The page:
17 January 2013

The Life Span of Empires: 250 Years?

Previously published on abu al-fin

Sir John Glubb was a British author and lecturer, who was decorated for his service in the Royal Engineers in WWI, and was commander of the Jordan Arab Legion from 1939 to 1956. His famous and succinct essay, The Fate of Empires and Search for Survival (PDF), looks at the lifespan of empires from their origins to their eventual decline.

Glubb estimates that most empires do not last longer than roughly 250 years, with many of them lasting much shorter periods of time. He describes many of the stages of empire, and many of the reasons why they break down and eventually disappear.

As seen in Glubb's image above, most of the world's great empires lasted no longer than 250 years. Glubb looks at the Roman Republic and the Roman Empire as two different empires, based upon their distinct forms of government.

One of the reasons for decline of empire described by Glubb is the influx of masses of people from outside cultures, religions, and ethnic groups, who are different from the core populations making up the founders and conquering peoples who brought about the original empire.

Glubb's summary at the end of the essay:
(a) We do not learn from history because our studies are brief and prejudiced.

(b) In a surprising manner, 250 years emerges as the average length of national greatness.

(c) This average has not varied for 3,000 years. Does it represent ten generations?

(d) The stages of the rise and fall of great nations seem to be:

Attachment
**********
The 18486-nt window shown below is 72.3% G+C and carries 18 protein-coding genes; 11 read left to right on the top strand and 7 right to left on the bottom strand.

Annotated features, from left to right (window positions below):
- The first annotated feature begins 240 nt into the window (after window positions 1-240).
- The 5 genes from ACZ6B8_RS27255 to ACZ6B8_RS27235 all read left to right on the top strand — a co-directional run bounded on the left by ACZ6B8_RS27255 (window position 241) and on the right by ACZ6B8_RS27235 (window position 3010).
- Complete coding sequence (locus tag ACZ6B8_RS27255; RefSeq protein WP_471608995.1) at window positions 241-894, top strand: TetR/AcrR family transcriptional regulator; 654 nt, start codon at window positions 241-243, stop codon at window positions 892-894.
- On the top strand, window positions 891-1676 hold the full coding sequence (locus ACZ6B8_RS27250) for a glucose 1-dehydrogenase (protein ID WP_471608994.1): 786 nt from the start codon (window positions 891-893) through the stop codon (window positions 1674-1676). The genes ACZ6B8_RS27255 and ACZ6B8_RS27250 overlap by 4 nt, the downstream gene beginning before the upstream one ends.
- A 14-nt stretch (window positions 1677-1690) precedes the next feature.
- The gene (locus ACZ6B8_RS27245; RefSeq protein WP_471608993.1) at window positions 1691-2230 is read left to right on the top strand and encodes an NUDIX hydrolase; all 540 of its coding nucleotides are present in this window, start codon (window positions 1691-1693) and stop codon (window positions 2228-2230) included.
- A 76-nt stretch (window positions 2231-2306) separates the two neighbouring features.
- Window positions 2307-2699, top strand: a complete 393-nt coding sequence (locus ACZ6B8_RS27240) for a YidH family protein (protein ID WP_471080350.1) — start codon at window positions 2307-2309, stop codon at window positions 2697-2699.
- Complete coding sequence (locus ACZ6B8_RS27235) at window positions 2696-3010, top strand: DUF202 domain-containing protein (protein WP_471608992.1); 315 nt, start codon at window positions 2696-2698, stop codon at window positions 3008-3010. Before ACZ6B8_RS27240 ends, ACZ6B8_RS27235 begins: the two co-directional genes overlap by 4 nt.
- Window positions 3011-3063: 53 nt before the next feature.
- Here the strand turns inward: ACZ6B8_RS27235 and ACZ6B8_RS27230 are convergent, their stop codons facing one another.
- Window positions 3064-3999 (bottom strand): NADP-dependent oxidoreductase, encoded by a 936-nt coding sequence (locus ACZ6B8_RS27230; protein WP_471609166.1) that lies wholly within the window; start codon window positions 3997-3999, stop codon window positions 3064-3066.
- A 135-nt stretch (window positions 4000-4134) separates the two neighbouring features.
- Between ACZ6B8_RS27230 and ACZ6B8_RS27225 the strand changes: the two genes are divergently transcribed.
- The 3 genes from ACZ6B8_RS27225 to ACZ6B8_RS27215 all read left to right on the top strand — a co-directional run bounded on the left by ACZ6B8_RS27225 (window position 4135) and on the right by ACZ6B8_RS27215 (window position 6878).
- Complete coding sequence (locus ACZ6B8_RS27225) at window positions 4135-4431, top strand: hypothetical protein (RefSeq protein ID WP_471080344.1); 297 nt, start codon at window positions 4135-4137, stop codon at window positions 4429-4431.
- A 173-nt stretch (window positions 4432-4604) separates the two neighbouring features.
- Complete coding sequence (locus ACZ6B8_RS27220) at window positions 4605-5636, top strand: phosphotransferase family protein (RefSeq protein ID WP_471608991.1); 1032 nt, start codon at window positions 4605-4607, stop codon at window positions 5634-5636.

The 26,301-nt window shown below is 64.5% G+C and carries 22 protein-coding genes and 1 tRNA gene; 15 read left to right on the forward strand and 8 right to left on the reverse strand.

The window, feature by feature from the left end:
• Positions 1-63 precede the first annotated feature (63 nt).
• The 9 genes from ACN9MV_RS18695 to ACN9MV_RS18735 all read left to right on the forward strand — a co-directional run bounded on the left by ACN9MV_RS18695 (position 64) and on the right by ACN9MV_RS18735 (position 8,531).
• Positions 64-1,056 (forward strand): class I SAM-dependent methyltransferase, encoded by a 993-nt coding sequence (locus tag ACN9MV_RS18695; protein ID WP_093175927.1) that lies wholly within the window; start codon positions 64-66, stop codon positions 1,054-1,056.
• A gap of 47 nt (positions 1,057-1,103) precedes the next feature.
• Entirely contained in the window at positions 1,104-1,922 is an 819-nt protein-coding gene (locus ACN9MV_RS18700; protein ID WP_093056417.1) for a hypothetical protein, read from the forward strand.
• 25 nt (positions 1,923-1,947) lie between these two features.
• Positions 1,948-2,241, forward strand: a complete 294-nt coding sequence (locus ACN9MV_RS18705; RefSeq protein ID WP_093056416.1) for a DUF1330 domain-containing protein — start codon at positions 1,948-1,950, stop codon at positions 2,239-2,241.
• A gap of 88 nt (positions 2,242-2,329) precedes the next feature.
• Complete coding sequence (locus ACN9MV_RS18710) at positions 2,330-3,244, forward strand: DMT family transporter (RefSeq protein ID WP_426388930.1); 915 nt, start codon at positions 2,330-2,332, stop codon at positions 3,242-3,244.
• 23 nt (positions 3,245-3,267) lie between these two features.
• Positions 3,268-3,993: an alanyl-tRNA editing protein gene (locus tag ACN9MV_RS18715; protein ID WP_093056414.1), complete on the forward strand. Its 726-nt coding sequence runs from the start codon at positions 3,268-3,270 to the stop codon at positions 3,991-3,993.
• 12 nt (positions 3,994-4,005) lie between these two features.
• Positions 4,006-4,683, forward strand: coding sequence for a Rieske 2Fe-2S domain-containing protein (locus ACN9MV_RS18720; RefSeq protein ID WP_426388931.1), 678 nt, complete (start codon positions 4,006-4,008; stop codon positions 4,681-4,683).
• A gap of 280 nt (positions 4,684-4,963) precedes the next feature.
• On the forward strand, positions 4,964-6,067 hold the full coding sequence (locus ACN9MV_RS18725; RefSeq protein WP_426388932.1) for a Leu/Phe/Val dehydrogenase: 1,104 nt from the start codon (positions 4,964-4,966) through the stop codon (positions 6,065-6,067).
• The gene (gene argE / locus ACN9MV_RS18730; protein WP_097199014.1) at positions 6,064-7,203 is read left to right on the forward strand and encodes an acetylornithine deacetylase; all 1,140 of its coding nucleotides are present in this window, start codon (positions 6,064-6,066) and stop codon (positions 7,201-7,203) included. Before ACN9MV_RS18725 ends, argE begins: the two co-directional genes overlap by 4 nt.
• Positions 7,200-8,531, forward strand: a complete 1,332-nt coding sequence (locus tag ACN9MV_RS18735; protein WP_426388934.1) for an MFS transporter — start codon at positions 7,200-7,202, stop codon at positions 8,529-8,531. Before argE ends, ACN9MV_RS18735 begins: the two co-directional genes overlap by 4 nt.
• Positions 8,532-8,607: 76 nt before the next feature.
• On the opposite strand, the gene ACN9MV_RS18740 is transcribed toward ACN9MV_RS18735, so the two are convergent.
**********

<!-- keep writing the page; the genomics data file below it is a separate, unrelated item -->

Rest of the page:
The Age of Pioneers (outburst)
The Age of Conquests
The Age of Commerce
The Age of Affluence
The Age of Intellect
The Age of Decadence.

(e) Decadence is marked by:

An influx of foreigners
The Welfare State
A weakening of religion.

(f) Decadence is due to:
Too long a period of wealth and power
Love of money
The loss of a sense of duty.

(g) The life histories of great states are amazingly similar, and are due to internal factors.

(h) Their falls are diverse, because they are largely the result of external causes.

(i) History should be taught as the history of the human race, though of course with emphasis on the history of the student’s own country. _PDF Download of Sir John Glubb's Essay on Fate of Empires

Useful background reading:

Decline of the West by Oswald Spengler

The Evolution of Civilisations by Carroll Quigley

History of the Decline and Fall of the Roman Empire Vol. 1 by Edward Gibbon

Historians often disagree over details -- both large and small. That leaves it up to each of us to learn what we can, and to make up our own minds as to the lessons that we can apply from history to more modern times.

Note regarding comments: Glubb considered the "250 year" observation to be interesting, but not something to be made into a dogma. His main point was that empires evolve over time -- and generations of people -- so that the spirit and cohesiveness which brought about their creation tends to dissipate. The decay was observed to take place over roughly 10 generations, but could require much less time if a rival empire was ready to take over at an earlier time.

The study of civilisations is much more interesting than the study of empires, since a civilisation can jump from empire to empire, and evolve in many different population groups -- assuming their cognitive abilities are sufficient to support it, and their genetic / behavioural instincts are compatible with the underlying spirit of the civilisation.

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Blogger Stephen said...

While I find this interesting, it is a bit misleading if it breaks empires apart that came from the same people. If the Roman Republic and the Roman Empire were separate entities then the Romans went from decadence in one imperial system to pioneering in a new one, so that is not so bad. Likewise, the Persians had the Parthian Empire and Sassanid Empire to replace the original. It is vastly preferable I think to find a new empire replacing the former over the fate of those empires that go into societal breakdown (much of Italy after 476) or are conquered by hostile rather different outsiders.

Thursday, 17 January, 2013  
Blogger neil craig said...

I think there is some shoehorning there to make it fit.